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Are Rumors about AMD-Tesla Automotive Partnership True?

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Sep. 28 2017, Updated 5:36 p.m. ET

News of AMD and Tesla automotive partnership surprises market

Advanced Micro Devices (AMD) stock is highly volatile and reacts aggressively to news. Recently, there was a lot of movement in AMD with its daily trading volume rising from around 7 billion at the start of September 2017 to around 14 billion in the last one week.

This momentum was fueled by a CNBC report published on September 20, 2017, which cited a source stating that AMD is working with Tesla (TSLA) to develop an AI (artificial intelligence) chip for an autonomous vehicle. This news came as a shock to investors and analysts, as Tesla already has an autonomous car partnership with AMD’s rival NVIDIA (NVDA). AMD’s stock rose 4.7% on the news, and NVIDIA’s stock fell almost 1% on that day.

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Is AMD-Tesla automotive partnership for real?

AMD’s stock price increase was short-lived. On September 21, 2017, Reuters reported that AMD’s foundry partner, GF (Global Foundries), denied claims that AMD is working with Tesla on autonomous vehicle chips. This whole confusion occurred because of a misunderstanding.

At the 2017 GlobalFoundries Technology Conference, GF chief executive officer, Sanjay Jha, introduced the company’s 12-nm (nanometer) LP FinFET (low power fin field-effect transistor) node. While detailing the features, he stated that the 12-nm node would have automotive capabilities, which is a major focus for GlobalFoundries and AMD. He used Tesla’s name as an example but didn’t state specifically that it was a customer of GlobalFoundries. This statement was misunderstood, which led to the rumors of an automotive partnership between AMD and Tesla.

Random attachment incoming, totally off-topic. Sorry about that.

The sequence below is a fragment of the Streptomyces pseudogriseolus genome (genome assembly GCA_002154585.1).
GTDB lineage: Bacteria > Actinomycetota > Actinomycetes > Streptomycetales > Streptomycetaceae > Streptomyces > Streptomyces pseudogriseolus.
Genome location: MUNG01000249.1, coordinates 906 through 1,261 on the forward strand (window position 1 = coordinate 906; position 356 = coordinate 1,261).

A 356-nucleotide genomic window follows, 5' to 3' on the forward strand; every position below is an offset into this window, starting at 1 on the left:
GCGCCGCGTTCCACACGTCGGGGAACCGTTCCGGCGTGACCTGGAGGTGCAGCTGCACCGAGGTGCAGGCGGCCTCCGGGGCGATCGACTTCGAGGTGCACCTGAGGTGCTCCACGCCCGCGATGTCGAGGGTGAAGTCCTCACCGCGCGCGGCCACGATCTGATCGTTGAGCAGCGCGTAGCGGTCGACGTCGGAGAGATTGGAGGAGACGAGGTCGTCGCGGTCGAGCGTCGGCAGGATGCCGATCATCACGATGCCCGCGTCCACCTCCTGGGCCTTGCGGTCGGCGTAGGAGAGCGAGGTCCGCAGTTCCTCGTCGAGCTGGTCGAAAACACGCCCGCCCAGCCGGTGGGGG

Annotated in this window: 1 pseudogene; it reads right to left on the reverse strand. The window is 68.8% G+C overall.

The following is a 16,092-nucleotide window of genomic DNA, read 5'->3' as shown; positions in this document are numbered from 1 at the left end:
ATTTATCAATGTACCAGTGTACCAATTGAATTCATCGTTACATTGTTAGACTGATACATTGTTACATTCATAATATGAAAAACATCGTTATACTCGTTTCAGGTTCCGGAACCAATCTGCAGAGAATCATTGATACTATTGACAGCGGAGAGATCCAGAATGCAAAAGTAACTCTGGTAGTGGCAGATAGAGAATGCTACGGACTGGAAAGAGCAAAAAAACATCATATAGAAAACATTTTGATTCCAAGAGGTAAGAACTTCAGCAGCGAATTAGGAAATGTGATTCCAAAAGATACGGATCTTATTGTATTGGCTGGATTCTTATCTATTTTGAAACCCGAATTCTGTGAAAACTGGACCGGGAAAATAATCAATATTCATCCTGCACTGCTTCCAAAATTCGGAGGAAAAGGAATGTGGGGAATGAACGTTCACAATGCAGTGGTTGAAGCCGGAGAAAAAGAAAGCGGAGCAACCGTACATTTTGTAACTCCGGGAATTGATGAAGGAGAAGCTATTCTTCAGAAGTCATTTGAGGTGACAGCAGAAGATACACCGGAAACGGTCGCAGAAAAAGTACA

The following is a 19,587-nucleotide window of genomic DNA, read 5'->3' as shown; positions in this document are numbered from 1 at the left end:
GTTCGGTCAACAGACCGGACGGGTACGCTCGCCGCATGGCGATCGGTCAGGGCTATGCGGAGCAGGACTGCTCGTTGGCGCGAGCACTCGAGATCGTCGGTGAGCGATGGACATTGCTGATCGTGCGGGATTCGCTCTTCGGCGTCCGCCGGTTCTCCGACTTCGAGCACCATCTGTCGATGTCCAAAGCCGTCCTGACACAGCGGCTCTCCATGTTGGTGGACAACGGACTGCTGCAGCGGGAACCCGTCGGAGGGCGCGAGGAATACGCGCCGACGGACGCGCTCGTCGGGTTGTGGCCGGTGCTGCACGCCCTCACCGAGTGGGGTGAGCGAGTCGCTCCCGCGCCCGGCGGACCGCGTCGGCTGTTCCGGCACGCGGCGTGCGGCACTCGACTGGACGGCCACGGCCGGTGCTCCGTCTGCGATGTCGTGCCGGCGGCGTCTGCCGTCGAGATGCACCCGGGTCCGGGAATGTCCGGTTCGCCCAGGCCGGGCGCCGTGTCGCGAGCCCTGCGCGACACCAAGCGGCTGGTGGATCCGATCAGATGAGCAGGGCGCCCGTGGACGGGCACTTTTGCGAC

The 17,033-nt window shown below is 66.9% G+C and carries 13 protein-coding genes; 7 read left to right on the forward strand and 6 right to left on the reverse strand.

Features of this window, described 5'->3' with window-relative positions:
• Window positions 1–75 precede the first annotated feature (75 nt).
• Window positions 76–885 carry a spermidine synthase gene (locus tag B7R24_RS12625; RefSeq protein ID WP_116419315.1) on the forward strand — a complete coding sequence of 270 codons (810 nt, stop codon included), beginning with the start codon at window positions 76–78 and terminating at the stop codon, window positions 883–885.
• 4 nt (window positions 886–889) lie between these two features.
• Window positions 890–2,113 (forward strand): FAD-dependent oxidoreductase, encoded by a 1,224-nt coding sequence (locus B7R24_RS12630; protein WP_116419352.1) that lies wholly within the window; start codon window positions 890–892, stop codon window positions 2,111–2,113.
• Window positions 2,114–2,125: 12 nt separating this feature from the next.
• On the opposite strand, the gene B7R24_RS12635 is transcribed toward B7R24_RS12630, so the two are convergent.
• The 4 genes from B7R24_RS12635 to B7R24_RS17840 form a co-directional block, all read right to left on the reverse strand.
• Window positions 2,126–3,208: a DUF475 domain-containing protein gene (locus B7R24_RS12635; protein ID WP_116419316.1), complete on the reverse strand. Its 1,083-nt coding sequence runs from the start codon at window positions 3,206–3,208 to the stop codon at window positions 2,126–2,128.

What fueled automotive partnership news?

The unnamed source had several supporting points to believe that an AMD and Tesla deal was likely. A day before the misunderstanding cropped up, Bernstein analyst Max Warburton stated that Tesla’s autonomous car technology has similar capabilities to those of other automakers like BMW and Volkswagen.

The source stated that Tesla is working on an initiative to develop an AI chip for self-driving cars. This initiative is being headed by Jim Keller, who has helped Apple (AAPL) develop its own mobile processors and AMD develop several chips. Tesla has poached several AMD veterans including director Ganesh Venkataramanan, principal hardware engineer Bill McGee, and system circuit design lead Dan Bailey, to work on this initiative.

Moreover, Tesla isn’t the first company to develop its own AI chip. Google (GOOG) has already developed a TPU (tensor processing unit), Apple has added an AI chip to its iPhone X, and Microsoft (MSFT) is developing its own AI chip for HoloLens.

All the above points supported the news of a possible automotive partnership between AMD and Tesla. Several analysts had mixed views on the news.

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